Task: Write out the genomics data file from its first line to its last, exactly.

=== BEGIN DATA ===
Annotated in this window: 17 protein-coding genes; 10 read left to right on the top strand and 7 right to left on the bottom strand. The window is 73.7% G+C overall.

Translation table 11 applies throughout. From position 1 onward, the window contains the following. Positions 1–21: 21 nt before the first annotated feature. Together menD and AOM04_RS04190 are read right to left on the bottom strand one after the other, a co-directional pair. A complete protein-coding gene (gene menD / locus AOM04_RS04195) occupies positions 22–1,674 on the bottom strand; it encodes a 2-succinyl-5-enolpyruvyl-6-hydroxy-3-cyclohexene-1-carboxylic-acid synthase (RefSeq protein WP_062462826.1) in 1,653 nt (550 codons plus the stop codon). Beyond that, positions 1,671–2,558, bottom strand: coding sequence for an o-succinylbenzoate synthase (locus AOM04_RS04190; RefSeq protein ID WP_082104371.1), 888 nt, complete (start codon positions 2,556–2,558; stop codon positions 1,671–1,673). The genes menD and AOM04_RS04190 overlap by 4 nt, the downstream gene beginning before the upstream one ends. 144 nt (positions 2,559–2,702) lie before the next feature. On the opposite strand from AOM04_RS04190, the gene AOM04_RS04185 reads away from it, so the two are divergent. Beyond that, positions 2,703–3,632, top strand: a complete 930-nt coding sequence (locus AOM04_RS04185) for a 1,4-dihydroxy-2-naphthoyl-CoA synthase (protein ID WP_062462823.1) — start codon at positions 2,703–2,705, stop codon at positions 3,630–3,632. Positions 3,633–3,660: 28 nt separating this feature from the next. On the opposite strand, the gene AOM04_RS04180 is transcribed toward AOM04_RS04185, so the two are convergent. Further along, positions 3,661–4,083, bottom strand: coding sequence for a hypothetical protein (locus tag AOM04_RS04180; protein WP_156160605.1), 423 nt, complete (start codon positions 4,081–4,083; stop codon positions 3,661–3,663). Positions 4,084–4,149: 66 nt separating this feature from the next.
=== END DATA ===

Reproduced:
Annotated in this window: 17 protein-coding genes; 10 read left to right on the top strand and 7 right to left on the bottom strand. The window is 73.7% G+C overall.

Translation table 11 applies throughout. From position 1 onward, the window contains the following. Positions 1–21: 21 nt before the first annotated feature. Together menD and AOM04_RS04190 are read right to left on the bottom strand one after the other, a co-directional pair. A complete protein-coding gene (gene menD / locus AOM04_RS04195) occupies positions 22–1,674 on the bottom strand; it encodes a 2-succinyl-5-enolpyruvyl-6-hydroxy-3-cyclohexene-1-carboxylic-acid synthase (RefSeq protein WP_062462826.1) in 1,653 nt (550 codons plus the stop codon). Beyond that, positions 1,671–2,558, bottom strand: coding sequence for an o-succinylbenzoate synthase (locus AOM04_RS04190; RefSeq protein ID WP_082104371.1), 888 nt, complete (start codon positions 2,556–2,558; stop codon positions 1,671–1,673). The genes menD and AOM04_RS04190 overlap by 4 nt, the downstream gene beginning before the upstream one ends. 144 nt (positions 2,559–2,702) lie before the next feature. On the opposite strand from AOM04_RS04190, the gene AOM04_RS04185 reads away from it, so the two are divergent. Beyond that, positions 2,703–3,632, top strand: a complete 930-nt coding sequence (locus AOM04_RS04185) for a 1,4-dihydroxy-2-naphthoyl-CoA synthase (protein ID WP_062462823.1) — start codon at positions 2,703–2,705, stop codon at positions 3,630–3,632. Positions 3,633–3,660: 28 nt separating this feature from the next. On the opposite strand, the gene AOM04_RS04180 is transcribed toward AOM04_RS04185, so the two are convergent. Further along, positions 3,661–4,083, bottom strand: coding sequence for a hypothetical protein (locus tag AOM04_RS04180; protein WP_156160605.1), 423 nt, complete (start codon positions 4,081–4,083; stop codon positions 3,661–3,663). Positions 4,084–4,149: 66 nt separating this feature from the next.